I have a friend in Texas who believes everything you see on the news is made up. The 9/11 attacks? A media creation. Newtown? Secret footage exposes the fraud. The recent Paris attacks? A false flag operation to get us all scared.
Part of me thinks my friend is a little wacky, but part of me thinks he has a point. It does seem a lot of what the government treats as a crisis is a crisis only for those who stand to profit from it.
Take the 2008 financial “crisis.” After the $800 billion TARP bailout, what truly needed to be done? If Washington had been serious about responding to the problems exposed by this “crisis,” it would have shut down Fannie Mae and Freddie Mac, ended the federal government’s involvement in the home mortgage market and called it a day.
But that, as Rahm Emanuel would say, would be letting a good crisis go to waste. So instead, we got Dodd-Frank, which was sold as government looking out for the little guy but was in fact close to the opposite. It locked in the too-big-to-fail mentality, promised government would bail out banks no matter what and instituted rules that benefited the big over the small.
It also created the Consumer Financial Protection Bureau to look after the interests of regular Americans as they dealt with the financial system. Only it too was a sop to the big banks.
In recent years, banks have worked to bolster their bottom lines through account fees, check cashing fees, transaction fees, statement fees and overdraft penalties. Working class people increasingly have withdrawn from the system rather than see their meager paychecks frittered away on these fees.
They find a gas station to cash their checks and get their loans through payday lenders. They pay more in interest, but they can get the loans with little collateral or income and they can get them quickly without having to maintain an account and eat all those fees.
Banks can’t stand seeing all those dollars slip away, so they have purchased some particularly cynical Democrat politicians to address the problem – first among them Elizabeth Warren, who pushed President Obama to create the Consumer Financial Protection Bureau to provide her a sinecure and outside funding source.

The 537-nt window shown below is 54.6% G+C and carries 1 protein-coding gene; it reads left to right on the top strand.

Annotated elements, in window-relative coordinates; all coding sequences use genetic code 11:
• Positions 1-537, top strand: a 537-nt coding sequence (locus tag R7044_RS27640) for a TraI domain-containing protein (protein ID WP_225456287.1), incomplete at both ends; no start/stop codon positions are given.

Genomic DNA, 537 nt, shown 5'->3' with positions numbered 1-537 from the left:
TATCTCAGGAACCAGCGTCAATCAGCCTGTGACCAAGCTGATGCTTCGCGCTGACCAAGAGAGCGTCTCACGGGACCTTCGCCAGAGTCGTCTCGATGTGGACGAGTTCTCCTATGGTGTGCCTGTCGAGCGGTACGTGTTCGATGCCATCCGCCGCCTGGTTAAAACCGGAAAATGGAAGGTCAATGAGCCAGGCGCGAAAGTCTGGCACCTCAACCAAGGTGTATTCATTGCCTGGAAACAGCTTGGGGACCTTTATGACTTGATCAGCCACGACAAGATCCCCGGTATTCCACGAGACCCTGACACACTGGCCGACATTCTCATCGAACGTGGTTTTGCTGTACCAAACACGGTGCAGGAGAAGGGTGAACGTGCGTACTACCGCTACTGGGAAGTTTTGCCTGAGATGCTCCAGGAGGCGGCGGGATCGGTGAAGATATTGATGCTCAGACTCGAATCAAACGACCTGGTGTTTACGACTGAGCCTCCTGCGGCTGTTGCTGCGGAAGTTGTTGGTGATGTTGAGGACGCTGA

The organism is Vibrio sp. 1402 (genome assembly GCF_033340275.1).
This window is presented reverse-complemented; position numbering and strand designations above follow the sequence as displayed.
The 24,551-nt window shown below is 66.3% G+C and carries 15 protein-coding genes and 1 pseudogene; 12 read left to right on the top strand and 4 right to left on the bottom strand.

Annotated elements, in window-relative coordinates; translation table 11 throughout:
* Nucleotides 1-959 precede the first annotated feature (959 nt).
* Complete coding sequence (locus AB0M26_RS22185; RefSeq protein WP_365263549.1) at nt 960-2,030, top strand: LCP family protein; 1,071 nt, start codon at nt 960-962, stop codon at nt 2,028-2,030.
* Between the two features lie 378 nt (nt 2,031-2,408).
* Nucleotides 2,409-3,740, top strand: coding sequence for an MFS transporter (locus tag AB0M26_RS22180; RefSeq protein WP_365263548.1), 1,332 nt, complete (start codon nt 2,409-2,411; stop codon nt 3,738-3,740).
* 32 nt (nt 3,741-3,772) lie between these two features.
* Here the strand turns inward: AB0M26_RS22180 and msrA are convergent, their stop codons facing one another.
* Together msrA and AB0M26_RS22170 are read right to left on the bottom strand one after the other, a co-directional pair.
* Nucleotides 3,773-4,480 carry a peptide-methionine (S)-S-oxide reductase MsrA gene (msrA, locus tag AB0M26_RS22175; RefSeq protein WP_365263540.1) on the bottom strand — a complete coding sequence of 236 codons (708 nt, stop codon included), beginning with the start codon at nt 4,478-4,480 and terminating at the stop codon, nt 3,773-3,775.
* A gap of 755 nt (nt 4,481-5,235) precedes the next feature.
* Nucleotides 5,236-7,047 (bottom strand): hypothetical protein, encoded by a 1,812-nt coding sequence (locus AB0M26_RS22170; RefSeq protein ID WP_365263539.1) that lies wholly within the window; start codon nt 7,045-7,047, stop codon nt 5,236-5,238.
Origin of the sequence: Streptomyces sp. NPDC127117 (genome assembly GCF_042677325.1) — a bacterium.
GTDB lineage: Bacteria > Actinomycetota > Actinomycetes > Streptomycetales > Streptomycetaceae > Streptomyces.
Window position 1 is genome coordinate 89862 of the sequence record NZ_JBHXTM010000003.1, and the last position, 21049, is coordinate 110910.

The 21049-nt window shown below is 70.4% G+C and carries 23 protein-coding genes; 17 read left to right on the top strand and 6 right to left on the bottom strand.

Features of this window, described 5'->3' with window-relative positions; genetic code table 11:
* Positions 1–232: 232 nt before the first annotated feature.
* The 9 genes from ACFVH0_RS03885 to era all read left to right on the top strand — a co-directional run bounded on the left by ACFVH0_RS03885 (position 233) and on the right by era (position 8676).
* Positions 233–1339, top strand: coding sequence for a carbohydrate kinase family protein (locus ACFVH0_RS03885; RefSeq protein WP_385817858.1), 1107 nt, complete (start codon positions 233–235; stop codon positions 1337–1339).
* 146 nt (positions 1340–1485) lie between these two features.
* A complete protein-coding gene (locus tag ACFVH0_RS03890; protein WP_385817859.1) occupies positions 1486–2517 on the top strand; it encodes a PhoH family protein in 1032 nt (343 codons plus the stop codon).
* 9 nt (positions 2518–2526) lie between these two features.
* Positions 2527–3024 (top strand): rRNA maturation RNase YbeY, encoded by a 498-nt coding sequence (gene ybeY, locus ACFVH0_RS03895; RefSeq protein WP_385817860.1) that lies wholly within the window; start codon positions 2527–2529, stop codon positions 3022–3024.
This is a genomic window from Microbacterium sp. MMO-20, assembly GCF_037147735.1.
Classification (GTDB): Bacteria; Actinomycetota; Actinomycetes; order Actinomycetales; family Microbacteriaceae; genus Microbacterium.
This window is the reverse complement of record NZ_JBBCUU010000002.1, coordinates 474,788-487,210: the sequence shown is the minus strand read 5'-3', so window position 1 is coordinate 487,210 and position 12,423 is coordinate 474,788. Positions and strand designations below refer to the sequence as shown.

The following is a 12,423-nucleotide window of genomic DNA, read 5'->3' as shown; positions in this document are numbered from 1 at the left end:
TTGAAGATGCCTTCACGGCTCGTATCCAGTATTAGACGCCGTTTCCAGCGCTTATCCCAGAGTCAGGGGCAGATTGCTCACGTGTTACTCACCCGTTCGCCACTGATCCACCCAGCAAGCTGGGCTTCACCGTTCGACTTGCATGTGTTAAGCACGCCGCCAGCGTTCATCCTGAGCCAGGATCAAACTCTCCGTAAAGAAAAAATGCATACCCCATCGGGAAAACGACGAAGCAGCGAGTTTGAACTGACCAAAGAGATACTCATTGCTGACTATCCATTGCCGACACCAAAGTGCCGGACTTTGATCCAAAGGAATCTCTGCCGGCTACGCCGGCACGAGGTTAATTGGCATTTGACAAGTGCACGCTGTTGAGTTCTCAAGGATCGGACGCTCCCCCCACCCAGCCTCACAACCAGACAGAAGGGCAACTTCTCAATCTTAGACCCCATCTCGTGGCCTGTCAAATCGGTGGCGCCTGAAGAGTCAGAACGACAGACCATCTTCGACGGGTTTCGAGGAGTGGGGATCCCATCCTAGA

The agency’s image has taken a hit recently thanks to commercials that debuted during the Democratic debate and depict Warren and Richard Cordray, the illegally appointed head of the agency, as communist rulers in a room full of people getting their loan applications denied.
But it continues to push forward with regulatory initiatives that come directly from the playbook of still another banking industry-funded operation – the Center for Responsible Lending. It’s interesting how the Left went berserk over Vice President Cheney talking to energy companies about their needs in energy policy, but it views as wholly appropriate when banking industry-funded front groups consult on banking policy.
But the level of involvement between the Center for Responsible Lending and the regulatory agency is so close, so intertwined, that it has raised questions even among Washington insiders.
It met frequently with agency officials, sent over emails, reviewed documents, developed policy papers and even worked on messaging for the agency. It changed policy papers to align with agency goals and initiatives and even coordinated with agency officials in developing what it dubbed the “just right” loan to be offered through the Self Help Credit Union, its own foray into small-dollar consumer lending.
It’s one thing for interest groups to lobby Congress and even to offer draft legislation and other specific input. It is quite another for a self-interested outside group to coordinate policy for a federal agency that not only has extensive enforcement power but whose budget and leadership are, by law, beyond congressional purview.
The closeness of the group and the agency was revealed in emails and other documents produced in response to a Freedom of Information Act request by an organization representing the payday lending industry.
The emails and documents, said Jamie Fulmer of Advance America, a payday lender, “put in very stark terms the closeness of the relationships” and “highlights the coordinated research.”
“It’s a different relationship,” Fulmer said. “And it appears like they aren’t taking the industry’s perspective with the same level of interest as the advocacy groups. I imagine some of that is not surprising, but I think it is troubling.”
The agency says the document and email production paints an incomplete picture since it focuses only on interactions with so-called responsible lending groups and does not similarly highlight its outreach to the consumer loan industry. The Center for Responsible Lending says it makes recommendations but does not march in lockstep with the agency and indeed disagrees with its leaders on some issues.
But the emails suggest a close relationship with few differences, and the agency has become a revolving door for talent for the associated groups. It seems they all sing from the same song sheet – one crafted by a trade group sponsored by big banks to direct the actions of an agency created to the bidding of big banks.
And it’s all done for the little guy.
“What I found most surprising is the degree of familiarity between the personalities,” said Dennis Shaul, head of a trade association that represents payday lenders. “Regulators ideally have some distance from all those who might intervene on behalf of a point of view.”
But then, when it comes to the Consumer Financial Protection Bureau, there is no intervening … a private group has become the policy maker.